“We're just prisoners of rock ‘n'roll... and we 've all been sentenced to life. "
It was the third hour and the third delirious encore of the Bruce Springsteen concert last month in Toronto. It was hard to believe that the small man up on stage with his guitar cocked at the audience and a diamond-shaped rip in the thigh of his jeans was going to repeat this baptism of energy for 25 more nights, up and down the continent, before his North American tour of 120 concerts—none less than galvanic, the best of them almost Mählerian—comes to an end in January.
Springsteen’s answer to skeptics is his song, Prove It All Night, and his motto, “never surrender.” Darkness on the Edge of Town, his fourth album, has gone platinum in both Canada and the U.S. After a Springsteen show at L.A.’s Roxy Club, singer-songwriter Jackson Browne said, “How can I play again after seeing that performance?” After the Toronto concert, recórd producer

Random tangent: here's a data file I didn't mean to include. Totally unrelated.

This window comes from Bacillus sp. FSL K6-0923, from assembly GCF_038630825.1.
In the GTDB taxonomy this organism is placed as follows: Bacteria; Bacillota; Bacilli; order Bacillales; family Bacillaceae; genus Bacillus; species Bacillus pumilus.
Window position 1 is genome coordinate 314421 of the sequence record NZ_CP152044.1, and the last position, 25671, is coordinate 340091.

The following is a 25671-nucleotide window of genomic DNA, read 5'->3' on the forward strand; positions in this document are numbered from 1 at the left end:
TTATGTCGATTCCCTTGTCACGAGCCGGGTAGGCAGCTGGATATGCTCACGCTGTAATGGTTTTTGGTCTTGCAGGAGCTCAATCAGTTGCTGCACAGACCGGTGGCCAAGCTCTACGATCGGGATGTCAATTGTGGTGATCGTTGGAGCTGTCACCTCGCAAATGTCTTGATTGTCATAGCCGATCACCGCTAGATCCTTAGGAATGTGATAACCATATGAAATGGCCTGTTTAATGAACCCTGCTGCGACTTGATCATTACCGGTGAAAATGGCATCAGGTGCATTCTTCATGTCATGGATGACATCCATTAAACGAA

Bob Ezrin who has worked with Alice Cooper and Tim Curry was uncharacteristically carried away: “The best stage presence since Jagger. He’s phenomenal ... the best.”
A Springsteen concert is a barrage of visual drama, musical dialogue and seething emotions. “I like to work real hard and feel finished when we get off stage,” he says. In concert, he brings back echoes of Dylan’s vision, Roy Orbison’s power and Hendrix’s anguished physical contortions. The stage show is shaped and lit like a movie: Cut to Springsteen prowling through the jungle, stroking wails from his guitar, lodged firmly in his groin. Cut to his audience in a rock ’n’ roll swoon. Cut to his musicians, the E Street Band, led by the serene black giant Clarence Clemons, who plays his sax with fire. Springsteen calls his band “the great ground, the guys who keep the floor here.”